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Latest developments in high-tech strawberry IPM

by Graeme Hammer
Published: Last Updated on
Farming News & Updates

While IPM systems in high-value strawberry crops are well established and widely adopted, Biobest adviser Arno Hellemons outlines the latest developments. New in the Biobest portfolio is a scouting system to help improve moth control and an expanding range of aphid controls – including a new generalist lacewing predator to bolster control.

Automated scouting system accurately identifies moths
IPM in high-tech strawberry crops has taken a further step forward with the introduction of a new plug-and-play PATS-C scouting system, capable of detecting moth pests – including Duponchelia fovealis – 5-6 weeks earlier than pheromone traps leading to improvements in control.

“Available worldwide from Biobest, PATS-C can accurately detect nine moth species while also pinpointing the time of day each species is active,” says Arno. “With data comes knowledge which allows for an earlier and more accurate introduction of biological agents.”

“Duponchelia caterpillars feed on young shoots at the heart of strawberry plants, as well as the fruits. Up till now, monitoring relying on visual detection using pheromone traps was the standard. PATS-C is a completely automatic system, requiring no staff and can often provide data before the pests are visually detected, saving the growers time in their scouting program.” 


”One well positioned PATS-C camera per hectare – which takes just 10-15 minutes to install – provides an invaluable early insight into the moths present in the glasshouse,” explains Arno. “This empowers growers to act earlier, optimizing the biological control program while saving labor and improving overall efficiency.” 

Protac plays a role in whitefly control
Turning to whitefly control, he explains that Swirskii-System plays a dual role, as the predator feeds on thrips larvae as well as whitefly larvae and eggs. “A single product is helping to control two key pests. Growers also widely use our Encarsia-System cards using multiple introduction points. This parasite doesn’t tend to fly large distances, and strawberries being a dense crop, benefit from having plenty of introduction points.”

In addition, Arno strongly recommends spraying Biobest’s new physical-acting control agent Protac SF® on June bearers while making one or two early applications to the subsequent ever-bearer crop – ensuring a clean start.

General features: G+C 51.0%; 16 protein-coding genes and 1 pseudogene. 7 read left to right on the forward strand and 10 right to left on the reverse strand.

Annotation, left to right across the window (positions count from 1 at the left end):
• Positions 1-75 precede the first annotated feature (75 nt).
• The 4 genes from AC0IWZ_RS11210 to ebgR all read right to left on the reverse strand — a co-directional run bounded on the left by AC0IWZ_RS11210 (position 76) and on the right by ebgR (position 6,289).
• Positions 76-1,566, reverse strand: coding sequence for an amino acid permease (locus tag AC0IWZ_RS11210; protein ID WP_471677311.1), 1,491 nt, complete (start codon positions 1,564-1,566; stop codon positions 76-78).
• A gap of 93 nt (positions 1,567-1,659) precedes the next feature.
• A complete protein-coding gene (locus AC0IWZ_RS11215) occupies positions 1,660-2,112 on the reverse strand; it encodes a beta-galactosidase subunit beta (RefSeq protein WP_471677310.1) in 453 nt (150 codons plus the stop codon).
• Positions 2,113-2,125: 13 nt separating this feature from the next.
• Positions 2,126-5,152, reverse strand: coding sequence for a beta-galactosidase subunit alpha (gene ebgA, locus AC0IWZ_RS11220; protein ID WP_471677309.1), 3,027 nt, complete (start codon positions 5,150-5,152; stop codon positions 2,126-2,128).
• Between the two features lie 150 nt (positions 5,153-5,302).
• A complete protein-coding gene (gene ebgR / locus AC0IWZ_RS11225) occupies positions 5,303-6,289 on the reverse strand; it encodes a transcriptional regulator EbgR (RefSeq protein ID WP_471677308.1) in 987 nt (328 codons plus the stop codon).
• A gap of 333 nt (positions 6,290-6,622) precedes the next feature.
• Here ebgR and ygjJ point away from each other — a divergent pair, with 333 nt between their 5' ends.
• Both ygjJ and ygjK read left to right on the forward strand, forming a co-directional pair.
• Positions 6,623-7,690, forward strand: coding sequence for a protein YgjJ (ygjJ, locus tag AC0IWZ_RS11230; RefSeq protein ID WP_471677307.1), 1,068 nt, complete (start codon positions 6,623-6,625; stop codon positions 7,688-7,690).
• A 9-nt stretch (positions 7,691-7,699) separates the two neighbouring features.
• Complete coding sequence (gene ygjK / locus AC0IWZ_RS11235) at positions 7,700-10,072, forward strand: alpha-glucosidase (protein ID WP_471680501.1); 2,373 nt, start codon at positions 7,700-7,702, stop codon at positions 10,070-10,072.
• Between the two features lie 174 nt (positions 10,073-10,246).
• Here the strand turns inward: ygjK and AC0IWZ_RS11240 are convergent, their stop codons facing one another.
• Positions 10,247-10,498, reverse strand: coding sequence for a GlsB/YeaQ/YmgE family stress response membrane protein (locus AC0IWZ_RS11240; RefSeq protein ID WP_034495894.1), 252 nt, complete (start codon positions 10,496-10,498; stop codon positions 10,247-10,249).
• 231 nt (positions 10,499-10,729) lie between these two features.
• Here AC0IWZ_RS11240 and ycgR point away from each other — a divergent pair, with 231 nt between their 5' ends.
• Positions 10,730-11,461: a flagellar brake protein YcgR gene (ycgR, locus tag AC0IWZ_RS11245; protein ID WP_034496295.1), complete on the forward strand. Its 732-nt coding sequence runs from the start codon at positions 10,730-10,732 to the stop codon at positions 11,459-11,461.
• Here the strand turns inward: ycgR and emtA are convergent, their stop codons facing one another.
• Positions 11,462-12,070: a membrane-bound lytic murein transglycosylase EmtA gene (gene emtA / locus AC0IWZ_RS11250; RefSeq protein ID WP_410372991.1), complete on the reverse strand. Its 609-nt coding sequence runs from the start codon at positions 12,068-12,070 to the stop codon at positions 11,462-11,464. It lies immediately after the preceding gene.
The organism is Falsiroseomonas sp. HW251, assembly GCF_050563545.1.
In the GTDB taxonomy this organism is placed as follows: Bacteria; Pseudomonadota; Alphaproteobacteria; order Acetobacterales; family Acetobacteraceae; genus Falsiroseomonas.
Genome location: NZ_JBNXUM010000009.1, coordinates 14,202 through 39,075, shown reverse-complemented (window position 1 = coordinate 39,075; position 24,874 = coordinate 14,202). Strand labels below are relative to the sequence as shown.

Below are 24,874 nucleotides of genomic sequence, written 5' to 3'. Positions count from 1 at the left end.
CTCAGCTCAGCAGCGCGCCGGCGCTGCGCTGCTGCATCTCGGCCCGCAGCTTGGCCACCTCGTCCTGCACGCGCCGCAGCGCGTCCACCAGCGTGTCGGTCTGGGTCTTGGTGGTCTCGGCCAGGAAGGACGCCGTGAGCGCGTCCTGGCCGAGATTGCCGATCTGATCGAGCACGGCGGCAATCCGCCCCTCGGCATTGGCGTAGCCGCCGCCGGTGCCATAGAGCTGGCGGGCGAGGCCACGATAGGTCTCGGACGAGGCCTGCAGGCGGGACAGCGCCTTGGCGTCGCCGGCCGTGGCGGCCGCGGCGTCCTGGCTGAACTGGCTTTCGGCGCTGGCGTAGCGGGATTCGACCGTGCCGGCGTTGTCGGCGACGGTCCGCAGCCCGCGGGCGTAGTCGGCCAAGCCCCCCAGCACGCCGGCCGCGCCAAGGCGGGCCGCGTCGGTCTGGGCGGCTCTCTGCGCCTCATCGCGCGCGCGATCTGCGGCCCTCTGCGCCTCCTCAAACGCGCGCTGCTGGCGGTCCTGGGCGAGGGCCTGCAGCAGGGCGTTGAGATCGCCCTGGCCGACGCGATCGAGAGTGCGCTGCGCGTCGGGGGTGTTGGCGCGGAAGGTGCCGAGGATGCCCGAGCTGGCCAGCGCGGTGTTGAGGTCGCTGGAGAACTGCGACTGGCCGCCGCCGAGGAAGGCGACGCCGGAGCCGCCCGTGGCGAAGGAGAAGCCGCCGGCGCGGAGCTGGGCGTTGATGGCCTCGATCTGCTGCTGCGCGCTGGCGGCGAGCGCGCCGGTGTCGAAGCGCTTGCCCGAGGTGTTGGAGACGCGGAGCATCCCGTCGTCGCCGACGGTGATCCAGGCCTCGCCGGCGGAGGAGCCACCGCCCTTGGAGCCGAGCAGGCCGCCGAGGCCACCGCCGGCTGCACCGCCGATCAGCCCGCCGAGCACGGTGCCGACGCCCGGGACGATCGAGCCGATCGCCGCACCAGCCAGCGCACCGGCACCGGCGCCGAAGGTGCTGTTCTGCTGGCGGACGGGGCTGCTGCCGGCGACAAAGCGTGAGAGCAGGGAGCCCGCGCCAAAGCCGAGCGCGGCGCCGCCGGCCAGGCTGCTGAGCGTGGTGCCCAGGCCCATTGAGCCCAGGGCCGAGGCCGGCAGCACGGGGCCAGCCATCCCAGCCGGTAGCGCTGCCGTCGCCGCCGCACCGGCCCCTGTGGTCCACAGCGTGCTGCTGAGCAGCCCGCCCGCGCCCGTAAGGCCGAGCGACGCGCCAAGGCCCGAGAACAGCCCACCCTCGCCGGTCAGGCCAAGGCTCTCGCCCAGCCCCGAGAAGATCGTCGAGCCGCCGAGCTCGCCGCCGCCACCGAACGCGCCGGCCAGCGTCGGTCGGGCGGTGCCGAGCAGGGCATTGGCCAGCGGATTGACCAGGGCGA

“Protac SF® provides good control of active stages of pests including whitefly and aphids and enables a quick introduction of beneficial after application and continuous harvest as it does not have a minimum residue limit,” he explains. “It’s useful when plants are still small and again, later in the season, to control pest hotspots.”  



Aphid control bolstered with new options
He goes on to say that aphid control is complicated by the fact that while up to 15 different species can be found in strawberry crops, some parasitic controls are species specific, so it is advisable to combine with generalist predators in the control program.


“As part of the preventative strategy, we recommend deploying several different parasitoids – we offer a range including Ervi-System, Aphidius-System, Matricariae-System, and Aphelinus-System,” says Arno.

“As the season progresses, our Aphi-Mix-System should be added to the strategy. Containing four aphid parasitoids, it provides good control of 95% of aphid species. We advise weekly introduction at a rate dependent on pest pressure. In ever-bearers, cropped throughout summer and early autumn, it can build up a good population.”

Turning to Biobest’s growing portfolio of lacewing products, Arno says: “our new robust brown lacewing Micromus-System is a generalist predator, with both the larvae and adults predating on all aphid species including Chaetosiphon – which currently doesn’t have a parasitoid. Micromus has a key role to play in control strategies for ever-bearers – where it has sufficient time to build numbers.” 

As part of the early aphid preventative strategy, Arno also recommends employing Sphaerophoria-System (Sphaerophoria rueppelli) and Eupeodes-System (Eupeodes corollae) – two generalist predators which feed on all aphid species.

“At the first signs of aphids, we recommend introducing Eupeodes, which prey on non-parasitized aphids and performs well in lower temperatures,” he explains. “Sphaerophoria-System can then be introduced when temperatures rise. These hoverflies can also feed on nectar, helping them establish early when the pest pressure is low, and can also act as pollinators.” 

“Both these hoverflies scout well and can fly several kilometers in search of prey. They are highly mobile and a great addition to Biobest’s preventative aphid strategy.”  

Controlling thrips
Moving on to thrips control, strawberry growers routinely monitor this pest using Bug-Scan® sticky traps or rolls for early detection before introducing one or more predators.

“The Swirskii-Breeding-System and Amblyseius-Breeding-System are widely used with additional loose A. cucumeris and A. swirskii material introduced as necessary,” explains Arno.

“If the pest pressure builds above a certain level, Orius-System is there to fall back on. Depending on the pest pressure, we recommend introducing 1 to 10 Orius/m2.”

“Thanks to our recently redesigned 100% biodegradable packaging including a food source, this predator now arrives on the nursery in even better shape – enhancing establishment as well as performance.”

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